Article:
Winner avatar
2020 Whitley Award
Gabriela Rezende Brazil Terrestrial
Connecting populations of black lion tamarins in the Atlantic Forest


The Atlantic Forest is one of the last global biodiversity hotspots. It is home to many endemic and endangered species including the black lion tamarin, a small primate found only in the state of São Paulo. The tamarin’s once vast habitat is now highly fragmented, with 80% of the landscape converted to sugar cane plantations and cattle ranches, leaving populations isolated and vulnerable.


The Black Lion Tamarin Conservation Programme began 35 years ago with primatologist Claudio Padua who won the Whitley Award in 1999, and 2002 winner, Laury Cullen, at the Institute for Ecological Research (IPÊ). For the past nine years, Project Coordinator Gabriela has been working to connect black lion tamarin populations by partnering communities to restore forest corridors and increase landscape connectivity. Their combined work has led to the planting of Brazil’s largest forest corridor and the downlisting of the black lion tamarin to ‘Endangered’ by the IUCN.


These primates are safer than they once were, but to ensure the long-term survival of the species, ongoing action is needed. Gabriela will maintain viable tamarin populations by relocating groups to safe fragments to prevent genetic inbreeding and ensure they have the space they need to thrive. She will facilitate local participation in habitat restoration, planting 500 saplings grown in community nurseries to connect forest patches. The project will bring IPÊ one step closer to achieving their overall goal: establishing 45,000 ha of continuous forest.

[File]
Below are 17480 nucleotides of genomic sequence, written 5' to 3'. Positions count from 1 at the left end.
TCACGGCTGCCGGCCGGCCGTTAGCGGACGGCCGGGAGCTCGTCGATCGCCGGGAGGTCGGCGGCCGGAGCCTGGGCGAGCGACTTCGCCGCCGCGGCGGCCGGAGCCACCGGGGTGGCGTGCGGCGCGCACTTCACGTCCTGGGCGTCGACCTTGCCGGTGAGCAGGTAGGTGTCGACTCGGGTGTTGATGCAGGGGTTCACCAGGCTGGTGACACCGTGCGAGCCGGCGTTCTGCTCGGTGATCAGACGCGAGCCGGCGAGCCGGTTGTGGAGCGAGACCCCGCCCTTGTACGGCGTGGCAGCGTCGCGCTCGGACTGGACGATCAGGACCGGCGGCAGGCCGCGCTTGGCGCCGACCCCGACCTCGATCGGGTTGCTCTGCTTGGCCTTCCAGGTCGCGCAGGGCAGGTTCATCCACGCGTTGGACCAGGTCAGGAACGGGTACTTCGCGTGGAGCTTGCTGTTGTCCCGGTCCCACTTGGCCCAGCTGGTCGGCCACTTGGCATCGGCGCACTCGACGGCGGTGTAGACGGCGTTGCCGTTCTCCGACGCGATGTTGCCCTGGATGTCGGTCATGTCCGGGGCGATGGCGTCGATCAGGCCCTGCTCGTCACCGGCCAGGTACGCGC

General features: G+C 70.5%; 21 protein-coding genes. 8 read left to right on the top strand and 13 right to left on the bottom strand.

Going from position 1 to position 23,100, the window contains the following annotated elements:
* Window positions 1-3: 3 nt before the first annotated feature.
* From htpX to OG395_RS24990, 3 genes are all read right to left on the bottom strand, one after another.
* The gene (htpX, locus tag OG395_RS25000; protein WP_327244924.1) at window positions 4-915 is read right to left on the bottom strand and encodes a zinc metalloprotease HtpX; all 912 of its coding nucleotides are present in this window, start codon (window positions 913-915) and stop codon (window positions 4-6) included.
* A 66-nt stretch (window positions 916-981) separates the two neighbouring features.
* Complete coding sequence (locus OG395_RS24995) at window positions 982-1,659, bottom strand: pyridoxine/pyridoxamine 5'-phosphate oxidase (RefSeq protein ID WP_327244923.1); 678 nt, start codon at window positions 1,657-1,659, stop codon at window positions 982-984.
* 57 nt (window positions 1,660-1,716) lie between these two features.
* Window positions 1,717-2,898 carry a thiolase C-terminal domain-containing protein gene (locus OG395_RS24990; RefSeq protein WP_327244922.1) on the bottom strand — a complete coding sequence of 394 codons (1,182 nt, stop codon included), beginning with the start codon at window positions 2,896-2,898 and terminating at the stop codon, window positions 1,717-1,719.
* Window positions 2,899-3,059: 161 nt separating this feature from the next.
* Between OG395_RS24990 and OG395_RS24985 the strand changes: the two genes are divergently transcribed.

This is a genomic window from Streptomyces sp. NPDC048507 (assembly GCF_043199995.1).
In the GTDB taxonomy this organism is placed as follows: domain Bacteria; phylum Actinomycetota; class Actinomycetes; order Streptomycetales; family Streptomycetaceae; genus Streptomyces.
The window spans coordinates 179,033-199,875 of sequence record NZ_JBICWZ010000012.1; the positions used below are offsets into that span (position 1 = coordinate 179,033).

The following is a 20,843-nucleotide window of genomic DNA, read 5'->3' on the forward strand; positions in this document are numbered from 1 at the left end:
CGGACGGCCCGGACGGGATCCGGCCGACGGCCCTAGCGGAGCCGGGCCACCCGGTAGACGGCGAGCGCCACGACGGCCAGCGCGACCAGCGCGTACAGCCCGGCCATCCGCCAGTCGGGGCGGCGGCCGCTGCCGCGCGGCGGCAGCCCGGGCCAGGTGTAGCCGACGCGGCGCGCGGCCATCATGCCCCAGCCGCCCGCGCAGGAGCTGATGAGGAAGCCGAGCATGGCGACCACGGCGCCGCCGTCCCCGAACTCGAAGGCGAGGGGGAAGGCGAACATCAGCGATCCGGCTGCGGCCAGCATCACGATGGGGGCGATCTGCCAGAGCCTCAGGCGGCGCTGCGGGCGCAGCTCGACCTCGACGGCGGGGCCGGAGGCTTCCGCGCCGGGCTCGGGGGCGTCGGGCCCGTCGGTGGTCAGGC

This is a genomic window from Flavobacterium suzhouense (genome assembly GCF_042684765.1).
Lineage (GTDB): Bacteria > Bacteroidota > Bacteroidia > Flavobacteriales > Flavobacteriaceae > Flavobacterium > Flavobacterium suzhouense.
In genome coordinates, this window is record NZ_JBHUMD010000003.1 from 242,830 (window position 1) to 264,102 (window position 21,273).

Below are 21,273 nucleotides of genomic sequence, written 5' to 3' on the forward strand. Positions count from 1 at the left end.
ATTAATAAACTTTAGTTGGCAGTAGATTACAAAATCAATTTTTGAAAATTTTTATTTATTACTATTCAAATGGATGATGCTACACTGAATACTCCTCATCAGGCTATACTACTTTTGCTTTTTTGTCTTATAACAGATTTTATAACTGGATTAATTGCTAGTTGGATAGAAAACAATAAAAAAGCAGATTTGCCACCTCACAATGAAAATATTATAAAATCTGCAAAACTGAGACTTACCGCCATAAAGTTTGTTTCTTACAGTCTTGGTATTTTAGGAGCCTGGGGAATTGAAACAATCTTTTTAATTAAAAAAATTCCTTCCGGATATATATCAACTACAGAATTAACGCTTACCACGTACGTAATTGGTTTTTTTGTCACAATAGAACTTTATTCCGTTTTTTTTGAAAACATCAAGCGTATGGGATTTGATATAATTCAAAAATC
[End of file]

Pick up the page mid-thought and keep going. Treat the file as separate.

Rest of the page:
Gabriela and her team will:

  • Relocate black lion tamarin groups to suitable forest fragments as part of an official population management plan
  • Engage communities to restore habitat, planting 500 trees in 2020 to help connect wildlife populations
  • Install artificial sleeping sites for tamarins in corridors to encourage movement between forest patches
  • Reach 40,000 people through education and field experiences, turning students into citizen scientists


  • There are estimated to be just 1,600 black lion tamarins left in the wild
  • Through tree planting, IPÊ is providing jobs for some of Brazil’s most marginalised communities
  • This project helps tackle climate change by protecting and restoring the Atlantic Forest

“I work to restore the natural landscape and to connect people with nature. My hope is to make a better future for my daughter and other Brazilians.” – Gabriela Rezende

Follow Gabriela on social media @institutoipe, and view more photos of her work here.

Image credits: Katie Garrett (headshot, Gabriela & tamarin), Luis Palacios (banner image). Film credits: 3C International, Durrell Wildlife Conservation Trust, Forest Comunicação, Instituto de Pesquisas Ecológicas (IPÊ), Katie Garrett, Laurie Hedges.